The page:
Textron (NYSE:TXT) is a conglomerate mainly focused on aerospace. This article looks at Textron, compares the performance of the Bell and Cessna divisions with peers and an outlook for the future.
The past 5 years have been difficult for Textron. 2009 was a very bad year. 10,300 employees were fired and 23 facilities were closed.
Revenue and EBIT have gradually improved, but are not in a positive uptrend (yet). Revenue in 2013 was less than 2012 and EBIT was lower. The FCF is declining year on year, which can be a sign of future problems.
Textron has the following divisions:
Cessna: is the fixed wing aerospace division of Textron. The aircraft types range from single-engine aircraft to the (small) Citation business jet.
Bell: is the helicopter division. A broad range of helicopters are maintained and manufactured for civilian and military use. The V-22 Osprey - which was designed in cooperation with Boeing (NYSE:BA) - is a tilt-rotor design with a huge export potential.
Textron Systems: produces defense products and services. Some are also aviation related such as Lycoming engines or unmanned aerial systems.
Industrial: makes industrial products such as golf carts or automotive fuel systems.
Financial: supports customer purchases of Textron products. Since the economic crisis started, other financial services and business lines were exited.
The Revenue and EBIT % charts clearly show that:
- Cessna is the main problem;
- Bell is the most profitable division.
Both Bell and Cessna are compared with peers to see how they operate within their market segments.
Bell (helicopter division)
The main competitors for Bell in the US are:
- Sikorsky [part of UTC(NYSE:UTX) ], which is reviewed in Time To Sell?;
- Boeing, which is reviewed in Boeing And Airbus: The Battle For Leadership In The Aerospace Industry
And from Europe:
- Airbus (OTCPK:EADSF)(OTCPK:EADSY) which is compared with Boeing in the article The Battle For Leadership;
- Finmeccanica (OTCPK:FINMY)(OTCPK:FINMF) which is described in Empire Building At A Price
Bell is the most profitable helicopter manufacturer in the world, according to the results published. Revenue is rising, but the EBIT% is slightly lower in 2013. According to the FY 2013 press release this was caused by:
- Lower military margins;
- Manufacturing inefficiencies related to labor negotiations;
- Implementation of a new enterprise resource planning system.
Cessna (business aircraft)2
Textron and most other business aircraft manufacturers don't provide financial information which can be used to compare them. In most cases business aircraft are included in a general overview of aviation manufacturing activities.
The comparison is based on delivered aircraft; these figures are more reliable than orders. For Cessna only the Citation aircraft are included.
The main competitors are:
- Bombardier (OTC:BOMBF)(OTCPK:BDRAF) from Canada which is compared with Embraer (NYSE:ERJ) from Brazil in the battle for bronze;
- General Dynamics (NYSE:GD) with the Gulfstream; this will be the next article in the aerospace series;
- Dassault Aviation (OTC:DUAVF) from France.
The dramatic decrease in delivered Citations indicate the problems. It is not clear from the reporting if the decline in demand is the main cause. High labour costs may be an important issue too.
In December 2013 Textron announced that it acquired Beechcraft for $1.4B in cash.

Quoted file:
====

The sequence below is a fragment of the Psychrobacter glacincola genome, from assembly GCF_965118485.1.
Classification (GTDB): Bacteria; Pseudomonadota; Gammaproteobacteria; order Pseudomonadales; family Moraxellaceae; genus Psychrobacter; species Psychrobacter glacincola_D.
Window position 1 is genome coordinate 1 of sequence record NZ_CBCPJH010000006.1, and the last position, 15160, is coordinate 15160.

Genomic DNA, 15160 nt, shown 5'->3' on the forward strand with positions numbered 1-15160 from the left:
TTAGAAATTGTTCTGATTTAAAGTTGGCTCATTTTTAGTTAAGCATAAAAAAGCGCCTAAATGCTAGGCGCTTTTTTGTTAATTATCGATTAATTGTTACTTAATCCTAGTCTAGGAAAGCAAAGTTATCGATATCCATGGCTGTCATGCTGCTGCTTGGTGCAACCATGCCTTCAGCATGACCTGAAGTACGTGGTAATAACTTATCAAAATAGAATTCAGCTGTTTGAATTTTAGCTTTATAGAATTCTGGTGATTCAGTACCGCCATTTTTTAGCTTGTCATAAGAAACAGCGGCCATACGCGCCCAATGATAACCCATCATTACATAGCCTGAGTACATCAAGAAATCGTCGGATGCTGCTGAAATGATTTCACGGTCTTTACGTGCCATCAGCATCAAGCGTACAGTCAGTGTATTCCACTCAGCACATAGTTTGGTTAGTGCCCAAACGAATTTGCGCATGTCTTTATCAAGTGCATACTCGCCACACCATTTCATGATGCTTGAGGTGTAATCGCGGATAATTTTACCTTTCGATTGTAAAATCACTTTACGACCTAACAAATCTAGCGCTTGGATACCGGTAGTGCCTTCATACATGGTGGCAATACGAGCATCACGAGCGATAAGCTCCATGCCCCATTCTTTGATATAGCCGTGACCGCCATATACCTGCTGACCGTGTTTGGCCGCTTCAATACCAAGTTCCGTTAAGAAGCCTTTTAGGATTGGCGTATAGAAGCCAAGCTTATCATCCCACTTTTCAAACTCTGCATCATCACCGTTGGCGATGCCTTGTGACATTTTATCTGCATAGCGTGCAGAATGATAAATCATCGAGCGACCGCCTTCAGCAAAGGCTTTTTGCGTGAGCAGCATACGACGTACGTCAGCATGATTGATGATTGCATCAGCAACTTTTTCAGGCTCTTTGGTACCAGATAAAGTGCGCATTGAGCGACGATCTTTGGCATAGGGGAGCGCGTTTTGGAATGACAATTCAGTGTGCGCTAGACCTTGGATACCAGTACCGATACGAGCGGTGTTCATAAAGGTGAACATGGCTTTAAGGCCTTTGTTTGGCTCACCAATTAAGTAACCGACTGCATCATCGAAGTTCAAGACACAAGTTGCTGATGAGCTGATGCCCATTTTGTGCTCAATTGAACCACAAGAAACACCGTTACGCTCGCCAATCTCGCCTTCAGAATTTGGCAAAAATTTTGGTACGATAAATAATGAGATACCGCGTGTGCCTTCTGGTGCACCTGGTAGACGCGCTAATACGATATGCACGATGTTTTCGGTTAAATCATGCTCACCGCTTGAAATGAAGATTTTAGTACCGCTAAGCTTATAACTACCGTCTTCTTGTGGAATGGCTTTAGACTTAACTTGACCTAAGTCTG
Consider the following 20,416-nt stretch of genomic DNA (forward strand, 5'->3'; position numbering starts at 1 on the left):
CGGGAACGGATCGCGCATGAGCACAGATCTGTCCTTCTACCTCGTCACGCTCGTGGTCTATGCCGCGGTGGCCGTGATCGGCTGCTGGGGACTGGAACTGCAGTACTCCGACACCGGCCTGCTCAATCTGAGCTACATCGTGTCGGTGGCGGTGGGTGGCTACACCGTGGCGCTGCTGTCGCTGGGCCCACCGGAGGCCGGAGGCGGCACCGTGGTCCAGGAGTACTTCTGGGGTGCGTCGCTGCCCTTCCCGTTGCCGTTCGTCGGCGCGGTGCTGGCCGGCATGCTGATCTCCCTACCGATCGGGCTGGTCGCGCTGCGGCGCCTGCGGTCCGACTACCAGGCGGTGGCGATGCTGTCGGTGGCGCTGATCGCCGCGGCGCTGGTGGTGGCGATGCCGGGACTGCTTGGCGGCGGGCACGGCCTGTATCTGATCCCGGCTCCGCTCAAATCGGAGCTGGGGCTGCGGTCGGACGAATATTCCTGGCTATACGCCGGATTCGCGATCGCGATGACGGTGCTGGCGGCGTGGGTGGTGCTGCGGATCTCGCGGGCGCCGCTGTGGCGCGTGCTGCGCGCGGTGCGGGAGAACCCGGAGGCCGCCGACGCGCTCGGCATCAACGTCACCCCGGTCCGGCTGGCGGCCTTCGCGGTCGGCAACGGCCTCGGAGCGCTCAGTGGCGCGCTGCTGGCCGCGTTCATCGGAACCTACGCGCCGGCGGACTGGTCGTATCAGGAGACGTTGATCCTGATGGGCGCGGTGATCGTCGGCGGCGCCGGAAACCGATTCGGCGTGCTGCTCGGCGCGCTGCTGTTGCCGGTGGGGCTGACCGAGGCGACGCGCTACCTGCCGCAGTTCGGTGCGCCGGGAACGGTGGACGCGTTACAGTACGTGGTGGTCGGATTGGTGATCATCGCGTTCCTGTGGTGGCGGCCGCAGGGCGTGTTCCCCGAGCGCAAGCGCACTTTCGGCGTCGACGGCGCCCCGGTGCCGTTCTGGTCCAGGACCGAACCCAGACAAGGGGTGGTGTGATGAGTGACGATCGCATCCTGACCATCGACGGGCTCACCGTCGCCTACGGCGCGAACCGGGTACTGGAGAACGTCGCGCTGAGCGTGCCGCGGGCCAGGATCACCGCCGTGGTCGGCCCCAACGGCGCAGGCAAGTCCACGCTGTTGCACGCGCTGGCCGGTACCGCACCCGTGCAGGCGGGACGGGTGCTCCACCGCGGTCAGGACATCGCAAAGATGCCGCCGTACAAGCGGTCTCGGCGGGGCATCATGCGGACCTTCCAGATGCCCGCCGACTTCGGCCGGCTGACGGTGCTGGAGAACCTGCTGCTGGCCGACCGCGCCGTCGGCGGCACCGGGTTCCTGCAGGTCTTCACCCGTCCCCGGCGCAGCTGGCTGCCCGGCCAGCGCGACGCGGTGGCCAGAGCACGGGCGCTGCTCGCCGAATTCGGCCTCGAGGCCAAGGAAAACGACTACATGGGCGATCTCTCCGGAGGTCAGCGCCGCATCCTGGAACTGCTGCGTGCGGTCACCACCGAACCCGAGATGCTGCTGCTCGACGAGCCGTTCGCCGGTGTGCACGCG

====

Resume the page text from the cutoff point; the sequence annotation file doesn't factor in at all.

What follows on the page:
Beechcraft certainly has added value for Cessna. The successful Beech [Super] KingAir is an aircraft type which is becoming more popular because of lower fuel consumption. It complements the Cessna Citation.
The worldwide maintenance infrastructure Textron set up over the last few years, can also service Beech aircraft.
There are also important negatives.
Beechcraft filed for bankruptcy in 2011, prompted by a prolonged slump in sales and a heavy debt load.
By acquiring Beechcraft, Textron increases its exposure to the defense market. Worldwide defense budgets are under strains and margins are declining. Textron named lower margins as one of the causes of decreasing profitability in 2013.
Textron is a question mark for now. It can go both ways.
Although results are improving (compared to a few years ago), the Cessna division is still the main problem. Buying Beechcraft might be overstretching and could increase the problems. Beechcraft is another potential problem that has gone bankrupt in 2011.
A strong positive is the willingness of Textron to enhance its maintenance infrastructure worldwide to service customers more adequate. By adding Beechcraft this infrastructure can be better utilized. Beechcraft adds scale to Textron, but it might also tip Textron over.
Textron started a Joint Venture with CAIGA to assemble Caravan aircraft that will sold in China. This opens the door to the Chinese market where there is a huge potential for a broad range of Cessna aircraft: the Caravan and Citation among them.
Bell, the helicopter division, is the most profitable in the world (of helicopter manufacturers) and the V-22 Osprey has a huge export potential.
Textron also developed a Scorpion Intelligence, Surveillance and Reconnaissance (ISR)/Strike aircraft. The Scorpion was developed within 24 months, but seems like a desperate and useless action.
There are already a number of aircraft with similar capabilities produced worldwide and they are not best-sellers.
Textron is an interesting company with a lot of potential, but at a PE of 18 is too expensive considering the risk involved and Textron's recent results.
It is better to wait for signs of improvement. Cessna needs extra attention. Will the Beech acquisition add value or will the EBIT drop further?
1. Financial data sources are from annual and other reports published by Textron.
- Stock price used: USD 36.40
2. All charts are created by Confero.